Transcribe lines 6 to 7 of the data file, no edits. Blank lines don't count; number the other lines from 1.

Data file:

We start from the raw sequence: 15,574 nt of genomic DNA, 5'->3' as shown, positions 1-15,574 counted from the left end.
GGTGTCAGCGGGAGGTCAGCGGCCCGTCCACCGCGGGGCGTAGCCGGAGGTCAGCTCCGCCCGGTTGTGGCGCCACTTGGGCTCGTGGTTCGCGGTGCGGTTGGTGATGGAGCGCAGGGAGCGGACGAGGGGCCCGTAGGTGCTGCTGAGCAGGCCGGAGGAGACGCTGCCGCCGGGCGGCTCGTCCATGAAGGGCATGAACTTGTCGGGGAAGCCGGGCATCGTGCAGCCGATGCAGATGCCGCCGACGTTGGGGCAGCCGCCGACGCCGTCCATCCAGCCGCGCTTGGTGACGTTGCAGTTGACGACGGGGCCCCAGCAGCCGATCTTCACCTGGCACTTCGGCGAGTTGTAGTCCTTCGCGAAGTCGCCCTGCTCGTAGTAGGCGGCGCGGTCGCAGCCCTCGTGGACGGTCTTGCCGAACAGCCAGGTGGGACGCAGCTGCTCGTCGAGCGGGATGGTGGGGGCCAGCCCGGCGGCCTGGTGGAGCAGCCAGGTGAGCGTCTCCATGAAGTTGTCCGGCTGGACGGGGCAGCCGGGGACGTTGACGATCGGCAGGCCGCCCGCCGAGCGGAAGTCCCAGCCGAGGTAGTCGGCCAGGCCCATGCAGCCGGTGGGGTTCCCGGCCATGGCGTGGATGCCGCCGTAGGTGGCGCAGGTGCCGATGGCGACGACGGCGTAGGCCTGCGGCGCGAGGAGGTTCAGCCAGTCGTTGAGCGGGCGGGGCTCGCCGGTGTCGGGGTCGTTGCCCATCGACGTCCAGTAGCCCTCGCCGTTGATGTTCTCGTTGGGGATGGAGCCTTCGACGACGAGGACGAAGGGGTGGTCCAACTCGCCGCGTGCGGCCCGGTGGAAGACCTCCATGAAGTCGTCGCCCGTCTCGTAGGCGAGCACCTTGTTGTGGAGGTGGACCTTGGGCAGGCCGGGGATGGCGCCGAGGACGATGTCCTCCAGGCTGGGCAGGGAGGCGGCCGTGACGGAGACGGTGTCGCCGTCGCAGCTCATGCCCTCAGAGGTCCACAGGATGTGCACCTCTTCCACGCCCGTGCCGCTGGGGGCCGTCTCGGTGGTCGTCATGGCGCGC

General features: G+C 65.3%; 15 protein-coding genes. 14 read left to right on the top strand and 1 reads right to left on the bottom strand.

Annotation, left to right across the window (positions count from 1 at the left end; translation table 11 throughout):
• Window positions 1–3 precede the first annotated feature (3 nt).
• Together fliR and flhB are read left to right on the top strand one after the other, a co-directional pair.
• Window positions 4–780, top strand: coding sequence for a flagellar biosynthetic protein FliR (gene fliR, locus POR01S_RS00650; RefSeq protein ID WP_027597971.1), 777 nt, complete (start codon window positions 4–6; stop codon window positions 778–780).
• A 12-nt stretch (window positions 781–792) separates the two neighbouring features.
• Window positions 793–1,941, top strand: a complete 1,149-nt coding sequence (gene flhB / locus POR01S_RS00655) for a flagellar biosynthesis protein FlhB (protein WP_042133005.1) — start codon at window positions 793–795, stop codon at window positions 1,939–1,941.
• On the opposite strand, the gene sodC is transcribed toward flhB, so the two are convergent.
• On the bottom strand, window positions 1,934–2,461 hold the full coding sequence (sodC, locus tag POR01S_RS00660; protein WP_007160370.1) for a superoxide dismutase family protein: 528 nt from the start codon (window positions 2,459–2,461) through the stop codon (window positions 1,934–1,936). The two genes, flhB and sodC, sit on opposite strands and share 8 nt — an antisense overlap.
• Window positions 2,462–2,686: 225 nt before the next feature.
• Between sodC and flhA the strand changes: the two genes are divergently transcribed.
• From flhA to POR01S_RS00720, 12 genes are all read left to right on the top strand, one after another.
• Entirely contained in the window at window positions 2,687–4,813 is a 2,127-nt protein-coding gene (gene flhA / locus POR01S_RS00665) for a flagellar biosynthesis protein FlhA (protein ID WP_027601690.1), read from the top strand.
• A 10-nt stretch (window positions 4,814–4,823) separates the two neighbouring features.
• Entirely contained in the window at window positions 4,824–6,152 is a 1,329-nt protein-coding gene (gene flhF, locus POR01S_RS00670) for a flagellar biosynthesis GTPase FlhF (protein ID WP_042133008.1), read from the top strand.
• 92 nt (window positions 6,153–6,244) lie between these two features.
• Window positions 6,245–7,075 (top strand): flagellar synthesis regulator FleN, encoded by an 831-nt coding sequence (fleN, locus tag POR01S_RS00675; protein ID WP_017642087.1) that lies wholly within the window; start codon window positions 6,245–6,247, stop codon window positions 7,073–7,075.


• Together fliR and flhB are read left to right on the top strand one after the other, a co-directional pair.
• Window positions 4–780, top strand: coding sequence for a flagellar biosynthetic protein FliR (gene fliR, locus POR01S_RS00650; RefSeq protein ID WP_027597971.1), 777 nt, complete (start codon window positions 4–6; stop codon window positions 778–780).